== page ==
Wednesday, May 12, 2010

The Texas “WTF” Moment

I guess every state has a WHAT THE FUCK (WTF) moment.  Alaska was probably the most recent state to experience this when they introduced the world to one Sarah Palin.  Alaska……WTF?

In the wake of the U.S. Government creating a framework of Social Studies Standards for states to follow, Texas decided to go its own route and rewrite the importance of history.  Texas, along with Alaska (shocker), chose to ignore the national standards and adopt those that better suited their own cultural identity, whatever the hell that means.  Actually, it’s pretty clear what the state wanted to do.

Members maintained that they were trying to correct ‘liberal bias’ among the teachers who proposed the national standards. To that end, they made dozens of minor changes aimed at calling into question, among other things, concepts like the separation of church and state and the secular nature of the American Revolution.

“I reject the notion by the left of a constitutional separation of church and state,” said David Bradley, a member of the Texas State Board of Education, “I have $1,000 for the charity of your choice if you can find it in the Constitution.”

Congress shall make no law respecting an establishment of religion….

Make the check out to:

Ukiah High School Boys’ Basketball

1000 Low Gap Rd

Ukiah, CA. 


The Texas School Board also included a part to ensure that students learn about “the conservative resurgence of the 1980s and 1990s, including Phyllis Schlafly, the Contract With America, the Heritage Foundation, the Moral Majority and the National Rifle Association.”

Changes were made to the teaching of the civil rights movement to ensure that students study the violent philosophy of the Black Panthers in addition to the nonviolent approach of the Rev. Dr. Martin Luther King Jr., something that I figured was already taught.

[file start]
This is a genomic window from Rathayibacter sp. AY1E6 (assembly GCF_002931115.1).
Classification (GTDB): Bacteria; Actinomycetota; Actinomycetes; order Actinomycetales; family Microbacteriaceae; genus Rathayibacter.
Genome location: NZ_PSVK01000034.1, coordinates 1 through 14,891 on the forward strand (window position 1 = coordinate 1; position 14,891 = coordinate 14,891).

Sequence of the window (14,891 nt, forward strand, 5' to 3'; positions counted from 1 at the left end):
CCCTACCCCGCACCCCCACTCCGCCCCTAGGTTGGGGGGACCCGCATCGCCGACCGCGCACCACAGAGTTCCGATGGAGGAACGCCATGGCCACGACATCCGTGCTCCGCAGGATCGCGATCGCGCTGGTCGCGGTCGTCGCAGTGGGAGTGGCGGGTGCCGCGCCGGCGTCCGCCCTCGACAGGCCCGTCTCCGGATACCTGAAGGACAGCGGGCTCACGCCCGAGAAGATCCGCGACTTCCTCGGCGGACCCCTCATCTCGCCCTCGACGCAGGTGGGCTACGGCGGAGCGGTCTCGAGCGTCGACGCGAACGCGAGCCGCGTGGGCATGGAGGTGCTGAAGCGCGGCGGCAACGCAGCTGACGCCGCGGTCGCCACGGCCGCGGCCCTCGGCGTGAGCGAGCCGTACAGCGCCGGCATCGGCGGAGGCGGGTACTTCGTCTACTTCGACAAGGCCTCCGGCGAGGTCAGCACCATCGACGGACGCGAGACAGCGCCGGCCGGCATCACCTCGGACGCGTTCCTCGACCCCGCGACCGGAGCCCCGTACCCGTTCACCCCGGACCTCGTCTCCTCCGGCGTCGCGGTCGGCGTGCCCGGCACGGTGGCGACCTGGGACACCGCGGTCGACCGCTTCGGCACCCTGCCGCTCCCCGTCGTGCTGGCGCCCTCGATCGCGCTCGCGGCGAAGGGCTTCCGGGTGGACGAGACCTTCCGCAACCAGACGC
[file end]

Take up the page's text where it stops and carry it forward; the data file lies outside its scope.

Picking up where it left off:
Also included was studying the “the unintended consequences” of the Great Society legislation, affirmative action and Title IX legislation, and making sure to stress that Germans and Italians as well as Japanese were interned in the United States during World War II, to counter the idea that the internment of Japanese was motivated by racism.

In economics, the revisions add Milton Friedman and Friedrich von Hayek, two champions of free-market economic theory, among the usual list of economists to be studied, like Adam Smith, Karl Marx and John Maynard Keynes. They also replaced the word “capitalism” throughout their texts with the “free-enterprise system.”  I would have to argue that both Friedman and von Hayek were students of Adam Smith, and therefore aren’t really important to a high school economics student.  

Probably the most profane amendment was to cut Thomas Jefferson from a list of figures whose writings inspired revolutions in the late 18th century and 19th century, replacing him with St. Thomas Aquinas, John Calvin and William Blackstone.  Thomas Jefferson may be right up there in the Top 10 most important Americans category not only because of the issues regarding religious freedom, but his grace and ability to pick up leading the nation after being the first opposition party to win in the country’s young history.  His value to this country is immeasurable.

Unless you are from Texas.

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